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As I continue updating this blog, I’m on my way of continuing my content blog into a blog that serves as Alphabetical searchy of different Fashion brands. All featured and to be features designer clothes brands here are all well known and have the biggest fashion contribution as well as fashion networks in the whole fashion industry all over the world. This serves as help line blogs when it comes on searching all fashion brands upon searching in Internet.
This time, we are already on the updates and list of “B” initials fashion brands. This is the Republic of Best “B” Fashion Brands. In these group of fashion brands, there are some brands here that categorizes their fashion apparels into their signature products such in clothes only, bags only, watches only, and etc. These “B” Brands are Burberry, Balenciaga, Bulgari, Banana Republic, Brooks Brothers, Brioni, and Byblos. I know there are still lot of Fashion brands who are starts with letter B. But I just choose some of the most wanted brands who are “IN” in the fashion cities worldwide.
Burberry was founded by Thomas Burberry (1835-1926), the inventor of the Burberry waterproof coat. The origin of the term “Burberry” to describe the famous waterproof garments is thought to have derived from the fact that Edward VII was in the habit of commanding, “Give me my Burberry,” although Burberry himself had christened his invention “Gabardinee.” The original shooting and fishing garments were produced in response to the perceived need for the ideal waterproof—one that would withstand wind and rain to a reasonable degree and yet allow air to reach the body. From Thomas Burberry’s original drapery shop in Basingstoke, Hampshire, in 1856 to the opening of its prestigious premises in London’s Haymarket in 1891, Burberry has employed what the trade journal Men’s Wear of June 1904 termed “splendid advertising media” to promote their clothing. Some of the earliest advertising read, “T. Burberry’s Gabardinee—for India and the Colonies is the most suitable of materials. It resists hot and cold winds, rain or thorns, and forms a splendid top garment for the coldest climates.”
Spanish-inspired Balenciaga has been desired above all since 1918, when Cristóbal Balenciaga launched his first boutique in the small Spanish town of San Sebastian, introducing couture bubble skirts and unusual feminine, yet mega-modern shapes, to the fashion world. It didn’t take long for the locals to take the designs under their wing and their new found taste helped the company expand to embrace additional stores in Madrid and Barcelona. After some time, Balenciaga was being worn by the Spanish Royal family and the aristocracy. However, to the deep dismay of his beloved clients, the Spanish Civil War forced the designer to close his stores. Balenciaga’s modern elegance has probably made one of the biggest impacts in fashion. To this day, his designs remain popular among the elite such as art mogul Yvonne Force and actress Chloe Sevigny. His finely sculptured pieces have and will continue to leave a prominent mark on haute couture.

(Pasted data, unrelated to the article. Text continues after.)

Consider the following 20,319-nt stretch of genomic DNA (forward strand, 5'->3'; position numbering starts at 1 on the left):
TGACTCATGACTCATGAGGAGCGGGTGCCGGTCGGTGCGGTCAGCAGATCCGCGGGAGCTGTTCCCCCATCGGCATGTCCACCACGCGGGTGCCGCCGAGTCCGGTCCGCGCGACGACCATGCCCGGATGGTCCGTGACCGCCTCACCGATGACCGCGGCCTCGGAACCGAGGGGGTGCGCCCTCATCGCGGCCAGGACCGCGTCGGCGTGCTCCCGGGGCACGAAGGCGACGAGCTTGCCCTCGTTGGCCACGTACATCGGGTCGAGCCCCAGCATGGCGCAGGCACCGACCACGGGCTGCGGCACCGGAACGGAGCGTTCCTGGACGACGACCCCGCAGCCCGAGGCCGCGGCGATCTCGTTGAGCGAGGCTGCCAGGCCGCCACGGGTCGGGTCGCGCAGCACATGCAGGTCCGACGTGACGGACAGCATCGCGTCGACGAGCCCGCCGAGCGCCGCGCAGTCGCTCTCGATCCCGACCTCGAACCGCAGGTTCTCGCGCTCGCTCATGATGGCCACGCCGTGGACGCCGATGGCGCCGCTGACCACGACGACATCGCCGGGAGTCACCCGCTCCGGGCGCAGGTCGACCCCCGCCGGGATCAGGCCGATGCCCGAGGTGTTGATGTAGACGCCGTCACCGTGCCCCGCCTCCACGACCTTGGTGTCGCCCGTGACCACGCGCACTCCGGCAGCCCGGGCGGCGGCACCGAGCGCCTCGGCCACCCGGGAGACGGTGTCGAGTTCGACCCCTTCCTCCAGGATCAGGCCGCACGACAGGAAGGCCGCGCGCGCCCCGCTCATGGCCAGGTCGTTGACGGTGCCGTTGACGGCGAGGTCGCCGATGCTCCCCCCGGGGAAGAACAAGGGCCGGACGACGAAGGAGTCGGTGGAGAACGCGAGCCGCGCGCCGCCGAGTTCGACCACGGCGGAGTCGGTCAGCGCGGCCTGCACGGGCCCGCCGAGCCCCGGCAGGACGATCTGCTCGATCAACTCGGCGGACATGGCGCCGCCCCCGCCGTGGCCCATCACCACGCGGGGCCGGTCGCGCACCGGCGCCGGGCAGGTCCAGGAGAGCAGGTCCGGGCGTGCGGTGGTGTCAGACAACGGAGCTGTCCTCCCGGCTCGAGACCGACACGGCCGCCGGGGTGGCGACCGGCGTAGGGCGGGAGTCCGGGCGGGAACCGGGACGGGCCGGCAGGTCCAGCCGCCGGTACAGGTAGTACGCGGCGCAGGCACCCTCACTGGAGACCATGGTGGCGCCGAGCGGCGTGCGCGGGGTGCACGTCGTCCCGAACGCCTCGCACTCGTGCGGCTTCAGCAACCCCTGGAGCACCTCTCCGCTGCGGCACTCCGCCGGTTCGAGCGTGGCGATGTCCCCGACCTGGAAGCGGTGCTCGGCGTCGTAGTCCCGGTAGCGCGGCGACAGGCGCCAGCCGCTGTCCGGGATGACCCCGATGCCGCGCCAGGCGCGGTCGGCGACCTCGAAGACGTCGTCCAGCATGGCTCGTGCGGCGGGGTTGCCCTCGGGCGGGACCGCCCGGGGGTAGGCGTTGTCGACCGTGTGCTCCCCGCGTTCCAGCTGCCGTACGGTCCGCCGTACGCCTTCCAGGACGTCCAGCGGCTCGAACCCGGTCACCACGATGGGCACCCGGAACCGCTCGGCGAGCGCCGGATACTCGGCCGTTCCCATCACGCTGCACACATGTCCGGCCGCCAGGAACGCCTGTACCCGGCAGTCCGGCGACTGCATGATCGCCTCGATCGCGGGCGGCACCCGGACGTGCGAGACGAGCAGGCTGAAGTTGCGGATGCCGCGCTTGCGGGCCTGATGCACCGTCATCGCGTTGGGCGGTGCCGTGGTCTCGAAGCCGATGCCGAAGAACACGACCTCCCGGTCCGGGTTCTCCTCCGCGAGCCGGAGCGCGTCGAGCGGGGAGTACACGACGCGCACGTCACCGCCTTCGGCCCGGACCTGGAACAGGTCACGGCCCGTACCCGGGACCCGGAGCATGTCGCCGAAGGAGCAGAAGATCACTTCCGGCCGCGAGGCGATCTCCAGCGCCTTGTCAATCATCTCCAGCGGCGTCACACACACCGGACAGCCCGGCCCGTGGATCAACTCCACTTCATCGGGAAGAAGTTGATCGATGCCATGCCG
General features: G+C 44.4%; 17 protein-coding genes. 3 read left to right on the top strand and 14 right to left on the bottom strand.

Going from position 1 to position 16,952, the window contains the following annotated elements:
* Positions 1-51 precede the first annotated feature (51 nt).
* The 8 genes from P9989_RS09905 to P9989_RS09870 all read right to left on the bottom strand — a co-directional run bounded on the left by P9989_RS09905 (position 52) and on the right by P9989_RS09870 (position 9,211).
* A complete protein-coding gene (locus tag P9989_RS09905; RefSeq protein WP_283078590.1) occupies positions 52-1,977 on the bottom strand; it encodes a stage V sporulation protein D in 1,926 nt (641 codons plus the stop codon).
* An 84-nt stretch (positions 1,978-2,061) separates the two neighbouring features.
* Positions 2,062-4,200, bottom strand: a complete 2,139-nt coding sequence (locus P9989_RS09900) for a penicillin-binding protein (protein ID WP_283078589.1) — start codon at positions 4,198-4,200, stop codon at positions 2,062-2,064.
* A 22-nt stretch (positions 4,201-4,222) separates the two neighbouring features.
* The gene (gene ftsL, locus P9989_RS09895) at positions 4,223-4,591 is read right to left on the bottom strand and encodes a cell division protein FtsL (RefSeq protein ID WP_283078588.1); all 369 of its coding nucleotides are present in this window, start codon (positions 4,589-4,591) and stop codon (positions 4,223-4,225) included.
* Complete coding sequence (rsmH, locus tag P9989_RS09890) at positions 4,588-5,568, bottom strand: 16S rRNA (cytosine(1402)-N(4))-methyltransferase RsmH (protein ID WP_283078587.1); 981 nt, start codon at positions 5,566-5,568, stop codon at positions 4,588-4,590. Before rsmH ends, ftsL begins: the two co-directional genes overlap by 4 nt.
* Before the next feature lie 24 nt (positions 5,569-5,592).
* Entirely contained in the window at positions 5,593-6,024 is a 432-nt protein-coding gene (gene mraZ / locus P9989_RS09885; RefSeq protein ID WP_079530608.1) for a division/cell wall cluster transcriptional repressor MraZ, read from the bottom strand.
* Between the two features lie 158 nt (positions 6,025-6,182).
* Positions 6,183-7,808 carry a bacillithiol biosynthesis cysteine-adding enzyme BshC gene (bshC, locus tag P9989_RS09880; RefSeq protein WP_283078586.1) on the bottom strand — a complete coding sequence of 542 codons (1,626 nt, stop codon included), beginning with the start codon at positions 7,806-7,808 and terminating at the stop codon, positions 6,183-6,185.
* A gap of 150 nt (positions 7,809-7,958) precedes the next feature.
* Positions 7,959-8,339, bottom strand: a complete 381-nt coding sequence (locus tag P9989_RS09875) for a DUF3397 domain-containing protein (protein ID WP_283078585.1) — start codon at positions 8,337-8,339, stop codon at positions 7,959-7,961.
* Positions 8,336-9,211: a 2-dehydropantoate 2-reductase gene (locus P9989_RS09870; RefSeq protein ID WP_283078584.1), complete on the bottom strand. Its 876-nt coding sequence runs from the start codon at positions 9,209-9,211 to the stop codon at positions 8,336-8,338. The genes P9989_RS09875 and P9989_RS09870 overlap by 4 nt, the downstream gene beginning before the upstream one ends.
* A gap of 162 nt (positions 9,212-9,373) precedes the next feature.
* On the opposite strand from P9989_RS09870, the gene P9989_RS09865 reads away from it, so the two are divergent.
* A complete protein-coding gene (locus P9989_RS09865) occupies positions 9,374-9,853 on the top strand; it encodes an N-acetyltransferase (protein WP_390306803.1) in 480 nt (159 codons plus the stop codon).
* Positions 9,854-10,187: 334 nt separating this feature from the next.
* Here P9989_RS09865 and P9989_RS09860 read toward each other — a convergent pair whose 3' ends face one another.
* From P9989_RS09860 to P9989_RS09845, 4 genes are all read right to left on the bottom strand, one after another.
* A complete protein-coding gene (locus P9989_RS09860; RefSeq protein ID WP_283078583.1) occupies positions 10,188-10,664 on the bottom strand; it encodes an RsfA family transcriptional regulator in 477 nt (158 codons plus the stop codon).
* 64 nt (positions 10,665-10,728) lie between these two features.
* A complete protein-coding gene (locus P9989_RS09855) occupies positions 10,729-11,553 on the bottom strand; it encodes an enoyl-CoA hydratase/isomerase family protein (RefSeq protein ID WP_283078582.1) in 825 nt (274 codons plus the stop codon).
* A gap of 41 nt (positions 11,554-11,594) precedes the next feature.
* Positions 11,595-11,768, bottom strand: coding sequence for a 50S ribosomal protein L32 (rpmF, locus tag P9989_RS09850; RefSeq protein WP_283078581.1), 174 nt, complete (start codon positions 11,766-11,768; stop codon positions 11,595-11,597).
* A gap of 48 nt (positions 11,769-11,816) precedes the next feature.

Sotorio Bulgari immigrated to Italy from Greece in 1884 where he opened his first shop in Via Sistina in Rome. With the help of his sons Constantino and Giorgio Bulgari opened Via Condotti and in 1950 BVLGARI came into international attention when they began to make innovative jewelry for some of the most famous women, including the actress Elizabeth Taylor. Today Nicola and Paolo Bulgari are assisted by their nephew Francesco Trapani for the creation of unique fine jewelry and perfumes. Bulgari opened its first international locations in New York City, Paris, Geneva and Monte Carlo in the 1970s. For many years the company maintained a showroom in New York’s The Pierre Hotel. Today Bulgari has more than 230 retail locations worldwide. In 1984 Sotirios’ grandsons Paolo and Nicola Bulgari were named Chairman and Vice-Chairman of the company and nephew Francesco Trapani was named CEO. Trapani’s goal to diversify the company was started in the early 1990s with the release of the Bulgari perfume line. Under his tenure the company has established itself as a luxury goods brand recognized throughout the world. In 1995 the company was listed on the Borsa Italiana. The company has seen 150% revenue growth between 1997 and 2003. Currently outside investors hold about 45% of the company’s stock.